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Bowl barrow and folly ruins on Cothelstone Hill, 1km north east of St Agnes' Well

List Entry Summary

This monument is scheduled under the Ancient Monuments and Archaeological Areas Act 1979 as amended as it appears to the Secretary of State to be of national importance. This entry is a copy, the original is held by the Department for Culture, Media and Sport.

Name: Bowl barrow and folly ruins on Cothelstone Hill, 1km north east of St Agnes' Well

List entry Number: 1015086

Location

The monument may lie within the boundary of more than one authority.

County: Somerset

District: Taunton Deane

District Type: District Authority

Parish: Cothelstone

National Park: Not applicable to this List entry.

Grade: Not applicable to this List entry.

Date first scheduled: 23-Jun-1975

Date of most recent amendment: 07-Feb-1997

Legacy System Information

The contents of this record have been generated from a legacy data system.

Legacy System: RSM

UID: 29360

Asset Groupings

This list entry does not comprise part of an Asset Grouping. Asset Groupings are not part of the official record but are added later for information.

List entry Description

Summary of Monument

Legacy Record - This information may be included in the List Entry Details.

Reasons for Designation

The area of the Quantock Hills, although small in extent, is one of the few remaining expanses of open moorland in southern Britain. Its archaeological importance lies in the existence of a landscape displaying examples of monuments tracing the exploitation of the hills from the Bronze Age onwards. Well-preserved monuments from the Bronze Age and Iron Age, including round barrows, cairns, settlements, hillforts and a trackway, as well as later industrial remains, give insights into changes in the pattern of land use on the hills through time. These earthworks are one of the key components of the Quantocks' broader landscape character. Bowl barrows, the most numerous form of round barrow, are funerary monuments dating from the Late Neolithic period to the Late Bronze Age, with most examples belonging to the period 2400-1500 BC. They were constructed as earthen or rubble mounds, sometimes ditched, which covered single or multiple burials. They occur either in isolation or grouped as cemeteries and often acted as a focus for burials in later periods. Often superficially similar, although differing widely in size, they exhibit regional variations in form and a diversity of burial practices. There are over 10,000 surviving bowl barrows recorded nationally (many more have already been destroyed), occurring across most of lowland Britain. In excess of 30 bowl barrows can be found on the Quantock Hills. Often occupying prominent locations, they are a major historic element in the modern landscape and their considerable variation in form and longevity as a monument type provide important information on the diversity of beliefs and social organisations among early prehistoric communities. They are particularly representative of their period and a substantial proportion of surviving examples are considered worthy of protection.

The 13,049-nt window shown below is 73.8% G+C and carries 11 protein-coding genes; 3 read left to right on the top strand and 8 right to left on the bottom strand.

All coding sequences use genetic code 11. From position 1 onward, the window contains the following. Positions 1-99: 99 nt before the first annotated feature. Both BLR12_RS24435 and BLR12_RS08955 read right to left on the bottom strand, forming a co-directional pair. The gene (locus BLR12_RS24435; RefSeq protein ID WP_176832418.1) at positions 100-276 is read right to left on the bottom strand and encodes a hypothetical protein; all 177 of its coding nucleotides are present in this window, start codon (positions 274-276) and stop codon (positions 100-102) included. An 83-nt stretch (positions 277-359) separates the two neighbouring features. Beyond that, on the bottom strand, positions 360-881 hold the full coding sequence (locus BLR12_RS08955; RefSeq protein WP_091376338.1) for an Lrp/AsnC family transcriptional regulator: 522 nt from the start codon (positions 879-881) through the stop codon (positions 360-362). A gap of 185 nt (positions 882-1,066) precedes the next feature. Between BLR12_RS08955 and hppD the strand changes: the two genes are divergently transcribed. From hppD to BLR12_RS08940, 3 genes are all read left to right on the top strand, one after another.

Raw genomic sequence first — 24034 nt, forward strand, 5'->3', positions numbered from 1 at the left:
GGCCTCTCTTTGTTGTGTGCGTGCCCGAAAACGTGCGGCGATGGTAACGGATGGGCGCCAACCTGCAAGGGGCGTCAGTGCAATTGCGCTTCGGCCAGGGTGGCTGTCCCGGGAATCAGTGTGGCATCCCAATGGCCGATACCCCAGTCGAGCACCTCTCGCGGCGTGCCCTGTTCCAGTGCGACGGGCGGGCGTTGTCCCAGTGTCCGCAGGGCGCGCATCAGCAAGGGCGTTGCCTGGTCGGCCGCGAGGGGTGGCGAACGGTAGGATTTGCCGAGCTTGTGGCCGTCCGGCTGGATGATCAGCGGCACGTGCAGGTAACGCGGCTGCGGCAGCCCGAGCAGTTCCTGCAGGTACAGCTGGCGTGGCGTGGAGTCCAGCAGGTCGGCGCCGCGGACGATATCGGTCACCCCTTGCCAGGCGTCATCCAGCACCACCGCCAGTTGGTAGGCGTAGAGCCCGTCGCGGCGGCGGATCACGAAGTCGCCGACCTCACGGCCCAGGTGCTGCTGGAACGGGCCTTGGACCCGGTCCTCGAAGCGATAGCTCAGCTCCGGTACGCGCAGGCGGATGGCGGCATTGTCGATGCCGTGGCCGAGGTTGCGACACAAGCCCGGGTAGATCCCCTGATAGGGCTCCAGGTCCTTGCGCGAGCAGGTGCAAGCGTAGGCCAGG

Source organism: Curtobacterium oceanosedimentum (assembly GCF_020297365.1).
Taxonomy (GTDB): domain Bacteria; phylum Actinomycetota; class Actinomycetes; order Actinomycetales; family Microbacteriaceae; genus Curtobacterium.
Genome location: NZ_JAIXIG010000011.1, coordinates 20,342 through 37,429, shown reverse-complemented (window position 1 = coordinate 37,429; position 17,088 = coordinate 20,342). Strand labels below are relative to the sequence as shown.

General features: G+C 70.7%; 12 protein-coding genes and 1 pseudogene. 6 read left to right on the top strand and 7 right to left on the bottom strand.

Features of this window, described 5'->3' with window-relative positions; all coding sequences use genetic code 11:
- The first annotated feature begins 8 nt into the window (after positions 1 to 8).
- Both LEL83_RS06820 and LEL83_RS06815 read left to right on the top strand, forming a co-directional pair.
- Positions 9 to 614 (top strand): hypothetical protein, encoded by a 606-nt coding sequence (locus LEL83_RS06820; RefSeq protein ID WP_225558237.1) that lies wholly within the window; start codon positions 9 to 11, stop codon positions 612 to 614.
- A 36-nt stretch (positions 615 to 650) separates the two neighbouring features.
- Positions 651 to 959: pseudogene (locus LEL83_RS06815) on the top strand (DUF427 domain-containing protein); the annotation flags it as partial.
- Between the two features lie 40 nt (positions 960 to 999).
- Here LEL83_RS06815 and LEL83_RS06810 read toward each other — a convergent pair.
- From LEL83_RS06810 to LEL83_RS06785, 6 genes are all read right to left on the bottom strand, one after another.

Cothelstone Hill lies at the south end of the sandstone ridge of the Quantocks, has high visitor rates and exhibits a range of monuments in a comparatively small area. The bowl barrow will contain archaeological and environmental evidence relating to its structure, function and period of construction. The post- medieval folly, constructed on the barrow, gives the barrow an unusual dimension and obvious historic interest.

History

Legacy Record - This information may be included in the List Entry Details.

Details

The monument includes a bowl barrow surmounted by foundations of a ruined post-medieval folly. It is located on the highest point of Cothelstone Hill, at the south west end of the sandstone ridge of the Quantock Hills. The barrow mound is 1.5m high, and 12m in diameter. A spread of stone rubble and earth covers an area to the north and west of the mound. A break of slope on the western slope indicates the junction of the barrow and folly. The folly is represented by a level platform on top of the mound in which stone foundations are apparent. The circular tower was destroyed in 1910, having been built for Lady Hillsborough, the estate owner, between 1768 and 1780 for the purpose of viewing the surrounding country. The monument was noted by L V Grinsell as Cothelstone Beacon in 1961.

MAP EXTRACT The site of the monument is shown on the attached map extract. It includes a 2 metre boundary around the archaeological features, considered to be essential for the monument's support and preservation.

Selected Sources

Books and journals
Grinsell, L V, 'Proceedings of the Smerset Archaeological and Nat.Hist Society' in Somerset Barrows Part 1, , Vol. 113, (1969), 28
Kemeys-Tynte, St D M, 'Somerset and Dorset Notes and Queries' in Cothelstone Tower, , Vol. 16, (1920), 295-297
Other
Neolithic & Bronze Age flint, Flint scatter 43034,

National Grid Reference: ST 18979 32677

Map

Map
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The above map is for quick reference purposes only and may not be to scale. For a copy of the full scale map, please see the attached PDF - 1015086 .pdf

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This copy shows the entry on 12-Dec-2017 at 06:13:40.

End of official listing